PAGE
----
I have sometimes joked that I never know precisely what I will be doing from one year to the next. As a freelancer, I am dependent on both the goodwill of editors and the persistence of business models outside of my control. This means that my primary sets of income one year could have shifted somewhat the next and be entirely gone the year after that. It means I have to be fleet and agile.
In June 2012, I was a very busy lad indeed, as I often am. I was writing a lot: for TidBITS, Macworld, the Economist, Ars Technica, Boing Boing, and others. I had a constant stream of features and short work that was passing through my hands, and wrote a book later in the summer about Messages for Mac OS X.
In the middle of that, I decided to crowdfund a book on — well, crowdfunding. How to run a good campaign learning from lessons of those who had done well (or failed and learned from it).
My workload was feeling relentless and unending, despite it being both personally and professional rewarding. I wanted to own something from start to finish in the figurative sense owning the process and the literal sense of owning the results. The crowdfunding book was a way to break out of that cycle and create something new.
(Technically, it hit about 10% of the goal of $35,000 in about 10 days, and I realized it wasn't going to make it, so I pulled the plug rather than watch it inch to failure.)
I hadn't built an audience to which I could bring the book and from which I could seek funding. I didn't have a large-enough group of people who would advocate to their networks of friends and colleagues to back it as well. (I also mispriced the rewards too high on the lower tiers.)
I'm not much of a sulker, so I threw myself back into writing and programming and other work, got called by Jeopardy! and won two episodes (taped in August, aired in October), and went to the XOXO Festival/Conference in Portland in September. In October, I took a trip north to speak at Çingleton Deux in Montréal.
Those three events were a one-two-three punch for my professional life.
Winning Jeopardy! meant I knew I'd have a cushion of cash that would let me pay the family bills while potentially changing my mix of work. (The show pays out a few months after taping.)
XOXO blew the top of my mind off, and helped me realize that if I wanted to write that crowdfunding book, I needed to learn more, share what I learned, and build an audience that would be eager for such a book. It also thrilled me to hang with hundreds of like-minded people interested in changing the equation around creation, production, and distribution of arts, crafts, and more.
Çingleton was a terrific and fun event for the camaraderie (so many of my favorite people from the tech world — many of them dear friends — were there), but it's also where I met Marco Arment face to face for the first time.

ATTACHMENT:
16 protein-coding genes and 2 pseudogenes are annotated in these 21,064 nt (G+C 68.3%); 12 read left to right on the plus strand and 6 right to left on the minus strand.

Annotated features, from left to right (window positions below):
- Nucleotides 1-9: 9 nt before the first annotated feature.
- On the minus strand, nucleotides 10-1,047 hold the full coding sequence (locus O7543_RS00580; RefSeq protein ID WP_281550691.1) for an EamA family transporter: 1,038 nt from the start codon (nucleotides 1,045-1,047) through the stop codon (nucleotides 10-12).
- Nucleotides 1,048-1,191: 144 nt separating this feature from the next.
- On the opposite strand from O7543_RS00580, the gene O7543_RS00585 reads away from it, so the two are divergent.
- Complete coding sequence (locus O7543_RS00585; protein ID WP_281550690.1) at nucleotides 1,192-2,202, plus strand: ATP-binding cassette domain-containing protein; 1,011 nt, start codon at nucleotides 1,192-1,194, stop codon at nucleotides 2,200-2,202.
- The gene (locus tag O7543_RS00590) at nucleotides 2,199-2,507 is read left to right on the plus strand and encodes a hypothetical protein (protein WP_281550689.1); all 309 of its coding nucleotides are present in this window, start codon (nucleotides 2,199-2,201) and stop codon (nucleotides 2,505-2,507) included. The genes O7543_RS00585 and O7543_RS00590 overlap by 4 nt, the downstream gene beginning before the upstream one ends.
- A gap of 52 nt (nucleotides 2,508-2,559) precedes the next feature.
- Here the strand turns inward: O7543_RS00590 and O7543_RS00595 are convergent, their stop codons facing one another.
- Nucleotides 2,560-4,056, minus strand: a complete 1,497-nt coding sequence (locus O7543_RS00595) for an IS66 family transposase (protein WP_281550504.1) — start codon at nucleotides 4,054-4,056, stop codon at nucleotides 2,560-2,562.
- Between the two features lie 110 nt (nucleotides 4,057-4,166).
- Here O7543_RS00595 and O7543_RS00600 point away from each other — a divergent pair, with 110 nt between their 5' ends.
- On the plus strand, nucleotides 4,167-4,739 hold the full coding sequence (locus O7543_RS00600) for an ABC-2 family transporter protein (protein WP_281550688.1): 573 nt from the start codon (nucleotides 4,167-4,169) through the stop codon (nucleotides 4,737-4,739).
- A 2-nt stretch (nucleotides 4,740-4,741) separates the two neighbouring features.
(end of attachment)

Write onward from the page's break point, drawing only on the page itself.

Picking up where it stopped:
I came back to Seattle, and pitched Marco on me becoming editor of his just-launched venture The Magazine. I pitched the folks at Mule Radio about launching The New Disruptors. He said yes. They said yes.
I became editor of Marco's publication, and started devoting 40%, then 50%, eventually more than 75% of my time to editing it. We developed a great working relationship that let him focus on Instapaper and the art direction of our periodical.
The podcast launched in late November and fairly quickly developed a modest but loyal audience. It is the thing I have done in my life that has generated the most feedback and the most positive response. The show is apparently changing people's lives by giving them the inspiration from the guests on the show to move forward in their artistic and commercial pursuits. I'm learning so much, and regularly get to talk with creative people who give me the same sense talking to them as I had at XOXO.
In April, Marco sold a majority interest in Instapaper. He and I talked then about the future of The Magazine, and it was clear that he had solved the challenges he had put in front of himself, and was looking for something new. I made it easy by offering to buy the publication; he made it easy by structuring a deal that would make it work for both of us. We closed that deal June 1.
The podcast just passed installment 27 this week — more than six months of weekly episodes. The Magazine just came out with issue 18, about two-thirds of a year's worth of every-other-week issues, and the one-year anniversary is fast approaching.
I still write and contribute to other publications, and miss some of the variety I had. But I spent about 85% of my time in June 2013 differently than I did in June 2012.That book I planned to write — I haven't forgotten it. But I know the title now. It's called The New Disruptors , and it will capture knowledge across my experience in making The Magazine work and from the guests on the podcast. It's coming, but not this year. That's for 2014.